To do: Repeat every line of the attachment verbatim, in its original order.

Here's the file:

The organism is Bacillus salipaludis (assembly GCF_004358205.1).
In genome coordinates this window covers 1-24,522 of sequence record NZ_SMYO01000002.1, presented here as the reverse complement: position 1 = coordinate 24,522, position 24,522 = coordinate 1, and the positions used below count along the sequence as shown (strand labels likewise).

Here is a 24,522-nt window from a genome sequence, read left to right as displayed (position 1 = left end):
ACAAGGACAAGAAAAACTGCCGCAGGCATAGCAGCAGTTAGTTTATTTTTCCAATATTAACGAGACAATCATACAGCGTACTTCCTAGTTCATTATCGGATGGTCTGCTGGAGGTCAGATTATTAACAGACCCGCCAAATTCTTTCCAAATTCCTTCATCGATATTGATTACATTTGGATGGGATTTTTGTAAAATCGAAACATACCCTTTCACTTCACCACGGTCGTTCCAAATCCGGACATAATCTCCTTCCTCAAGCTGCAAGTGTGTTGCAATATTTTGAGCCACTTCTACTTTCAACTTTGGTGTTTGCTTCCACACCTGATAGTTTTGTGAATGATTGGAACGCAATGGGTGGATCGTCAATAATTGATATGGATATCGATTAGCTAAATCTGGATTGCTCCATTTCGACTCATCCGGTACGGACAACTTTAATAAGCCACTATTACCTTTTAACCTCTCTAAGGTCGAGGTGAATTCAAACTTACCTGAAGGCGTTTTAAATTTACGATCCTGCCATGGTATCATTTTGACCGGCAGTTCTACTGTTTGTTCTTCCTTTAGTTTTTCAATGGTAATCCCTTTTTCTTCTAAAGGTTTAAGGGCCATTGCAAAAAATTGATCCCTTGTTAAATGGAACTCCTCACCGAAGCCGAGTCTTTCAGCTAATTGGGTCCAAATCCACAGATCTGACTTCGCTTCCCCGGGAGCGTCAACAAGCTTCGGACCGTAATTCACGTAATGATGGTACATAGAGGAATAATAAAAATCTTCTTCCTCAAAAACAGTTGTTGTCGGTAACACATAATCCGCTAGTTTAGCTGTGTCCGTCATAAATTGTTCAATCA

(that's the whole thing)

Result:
The organism is Bacillus salipaludis (assembly GCF_004358205.1).
In genome coordinates this window covers 1-24,522 of sequence record NZ_SMYO01000002.1, presented here as the reverse complement: position 1 = coordinate 24,522, position 24,522 = coordinate 1, and the positions used below count along the sequence as shown (strand labels likewise).

Here is a 24,522-nt window from a genome sequence, read left to right as displayed (position 1 = left end):
ACAAGGACAAGAAAAACTGCCGCAGGCATAGCAGCAGTTAGTTTATTTTTCCAATATTAACGAGACAATCATACAGCGTACTTCCTAGTTCATTATCGGATGGTCTGCTGGAGGTCAGATTATTAACAGACCCGCCAAATTCTTTCCAAATTCCTTCATCGATATTGATTACATTTGGATGGGATTTTTGTAAAATCGAAACATACCCTTTCACTTCACCACGGTCGTTCCAAATCCGGACATAATCTCCTTCCTCAAGCTGCAAGTGTGTTGCAATATTTTGAGCCACTTCTACTTTCAACTTTGGTGTTTGCTTCCACACCTGATAGTTTTGTGAATGATTGGAACGCAATGGGTGGATCGTCAATAATTGATATGGATATCGATTAGCTAAATCTGGATTGCTCCATTTCGACTCATCCGGTACGGACAACTTTAATAAGCCACTATTACCTTTTAACCTCTCTAAGGTCGAGGTGAATTCAAACTTACCTGAAGGCGTTTTAAATTTACGATCCTGCCATGGTATCATTTTGACCGGCAGTTCTACTGTTTGTTCTTCCTTTAGTTTTTCAATGGTAATCCCTTTTTCTTCTAAAGGTTTAAGGGCCATTGCAAAAAATTGATCCCTTGTTAAATGGAACTCCTCACCGAAGCCGAGTCTTTCAGCTAATTGGGTCCAAATCCACAGATCTGACTTCGCTTCCCCGGGAGCGTCAACAAGCTTCGGACCGTAATTCACGTAATGATGGTACATAGAGGAATAATAAAAATCTTCTTCCTCAAAAACAGTTGTTGTCGGTAACACATAATCCGCTAGTTTAGCTGTGTCCGTCATAAATTGTTCAATCA